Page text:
There is a moment at the end of Bruce Springsteen’s “Thunder Road,” his seminal hit from the 1975 album, Born to Run, in which New Jersey’s most famous son intones, “It’s a town for losers, and I’m pulling out of here to win.”

The lyric is classic Springsteen, a nod to the most consistent theme of his biggest hits throughout his early catalog, which spans seven records over a decade from the mid ’70s to the mid ’80s. From “Born to Run” to “Atlantic City,” Born in the USA to The River, Springsteen is constantly searching for the open road and thus fulfilling some inherent promise and potential. Springsteen was 26 when he recorded “Thunder Road,” and it’s not surprising that the musician’s promise that “these two lanes will take us anywhere” would appeal to fellow baby boomers, those trapped in contemplation between seeking out quarter-life ennui or something more.

But Springsteen’s evolution as an artist hasn’t been static. As fans age with the Boss, those same themes of entrapment and freedom have taken on new meaning while, at the same time, attracting new audiences, such as millennials and those who came of age during the recession. Born in New Jersey, Toniann Fernandez of The Paris Review grew up haunted by Springsteen’s specter:

The sound of “Born in the U.S.A.” used to conjure images of the muscular white boys of my high school years, drunk with testosterone and Natural Ice, clad in denim and American flags. They screamed along with E Street imitators in bars we were all too young to patronize. I had always found the Springsteen omnipresence in coastal New Jersey offensive.

That sentiment, though, changed recently, and Fernandez describes her quest to not only embrace the musical menace of her teenage years but to actually meet Springsteen during the Broadway run of Springsteen on Broadway.

I had exactly five hundred dollars in my savings account at the time, the last crumbs of my earnings from my days as a nine-to-fiver. He encouraged me to buy the ticket. I told him that he didn’t get it. The point was not just to see the show, the point was for the Boss to request my presence at the show, perhaps in the front row. I suppose I hadn’t been so clear to myself or to anyone else how much this was about me, not Bruce. When I went back to the ticket window, the clerk told me the ticket was in someone else’s cart on Ticketmaster and that I would have to wait three minutes to see if they released it. Of course, having the ticket withheld was all I needed to draw my debit card from my wallet. Three minutes of purgatory ended, and I paid for my ticket through tears.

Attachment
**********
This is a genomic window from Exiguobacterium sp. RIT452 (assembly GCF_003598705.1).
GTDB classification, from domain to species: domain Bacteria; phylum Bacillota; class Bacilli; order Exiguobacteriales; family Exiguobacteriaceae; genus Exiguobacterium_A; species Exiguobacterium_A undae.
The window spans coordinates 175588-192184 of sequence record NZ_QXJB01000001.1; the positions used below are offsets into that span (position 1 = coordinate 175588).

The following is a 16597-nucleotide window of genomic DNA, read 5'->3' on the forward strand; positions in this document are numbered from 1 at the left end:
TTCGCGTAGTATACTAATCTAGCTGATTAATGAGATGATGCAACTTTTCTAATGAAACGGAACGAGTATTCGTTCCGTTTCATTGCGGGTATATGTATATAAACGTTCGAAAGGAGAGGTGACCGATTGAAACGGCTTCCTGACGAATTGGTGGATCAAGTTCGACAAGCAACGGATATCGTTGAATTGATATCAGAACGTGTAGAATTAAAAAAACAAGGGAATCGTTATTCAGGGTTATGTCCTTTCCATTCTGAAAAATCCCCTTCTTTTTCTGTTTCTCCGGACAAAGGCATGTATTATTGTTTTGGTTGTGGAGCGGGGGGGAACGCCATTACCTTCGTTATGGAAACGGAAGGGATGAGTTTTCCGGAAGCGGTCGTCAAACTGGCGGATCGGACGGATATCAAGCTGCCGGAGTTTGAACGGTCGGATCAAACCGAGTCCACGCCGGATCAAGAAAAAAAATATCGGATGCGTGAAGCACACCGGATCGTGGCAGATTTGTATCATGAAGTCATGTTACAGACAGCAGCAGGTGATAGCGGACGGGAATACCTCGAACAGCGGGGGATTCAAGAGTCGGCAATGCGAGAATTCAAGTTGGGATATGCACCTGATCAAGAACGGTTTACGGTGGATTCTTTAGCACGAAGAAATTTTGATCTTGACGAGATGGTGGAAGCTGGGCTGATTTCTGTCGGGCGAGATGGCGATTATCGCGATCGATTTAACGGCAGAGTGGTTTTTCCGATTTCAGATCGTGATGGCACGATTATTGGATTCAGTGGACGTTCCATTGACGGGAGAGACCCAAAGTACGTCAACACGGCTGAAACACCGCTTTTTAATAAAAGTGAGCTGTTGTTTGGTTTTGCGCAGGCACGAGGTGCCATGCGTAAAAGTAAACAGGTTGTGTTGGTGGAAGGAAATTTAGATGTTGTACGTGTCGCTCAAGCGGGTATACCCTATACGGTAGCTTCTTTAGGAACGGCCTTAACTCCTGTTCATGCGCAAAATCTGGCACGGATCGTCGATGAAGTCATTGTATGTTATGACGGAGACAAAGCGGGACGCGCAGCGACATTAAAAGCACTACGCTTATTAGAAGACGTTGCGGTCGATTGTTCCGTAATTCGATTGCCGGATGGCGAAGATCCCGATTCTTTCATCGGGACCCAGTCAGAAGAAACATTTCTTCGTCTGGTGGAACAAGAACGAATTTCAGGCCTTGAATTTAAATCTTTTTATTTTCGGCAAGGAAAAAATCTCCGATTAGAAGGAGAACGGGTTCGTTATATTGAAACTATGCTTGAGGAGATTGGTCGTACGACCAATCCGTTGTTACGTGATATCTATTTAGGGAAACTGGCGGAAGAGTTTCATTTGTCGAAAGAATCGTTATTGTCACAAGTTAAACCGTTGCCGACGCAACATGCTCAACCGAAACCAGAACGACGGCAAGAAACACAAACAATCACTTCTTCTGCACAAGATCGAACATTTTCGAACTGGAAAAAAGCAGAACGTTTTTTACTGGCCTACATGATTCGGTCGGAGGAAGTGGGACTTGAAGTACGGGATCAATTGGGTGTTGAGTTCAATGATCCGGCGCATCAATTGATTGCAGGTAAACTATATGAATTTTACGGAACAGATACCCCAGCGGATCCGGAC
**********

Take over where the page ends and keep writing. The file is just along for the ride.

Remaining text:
Fernandez writes of finally understanding the Boss’ appeal once she left New Jersey, of realizing and appreciating what the open road feels like upon riding in the getaway car, and what’s fascinating is how this thread of escapism that Springsteen represents — his hook for all these years — is an oft-repeated thread through various forms of music. Take EDM — as Emily Yoshia explains in her recent essay for Vulture about Avicii’s reported suicide, the musician’s massive hit, “Levels,” spoke of attaining a level of both personal and professional success that seemed (and still seems) unattainable to anyone who celebrated their 21st birthday in the mid-2000s.

Like every apocalyptic radio pop song of that era, asking us to live like tomorrow will never come, there was an overwhelming need for the music of the era to freeze time, both to stave off adulthood, but also to deny every feeling of doubt and sadness and confusion that had come before, to will it away in order to start our lifestyle brands or build our Twitter following. I had managed to convince myself in 2011 that I could still get what I wanted, but in reality I had a very small reservoir left, constantly one disaster away from moving back home again.

There is a connection between Springsteen and Avicii, of escaping and living like tomorrow will never come, and it’s why Springsteen’s catalog still sounds fresh after all these years. Yes, many of his tracks are bangers, but that’s beside the point: the Boss’s lyrics connect us to a future that we may never know.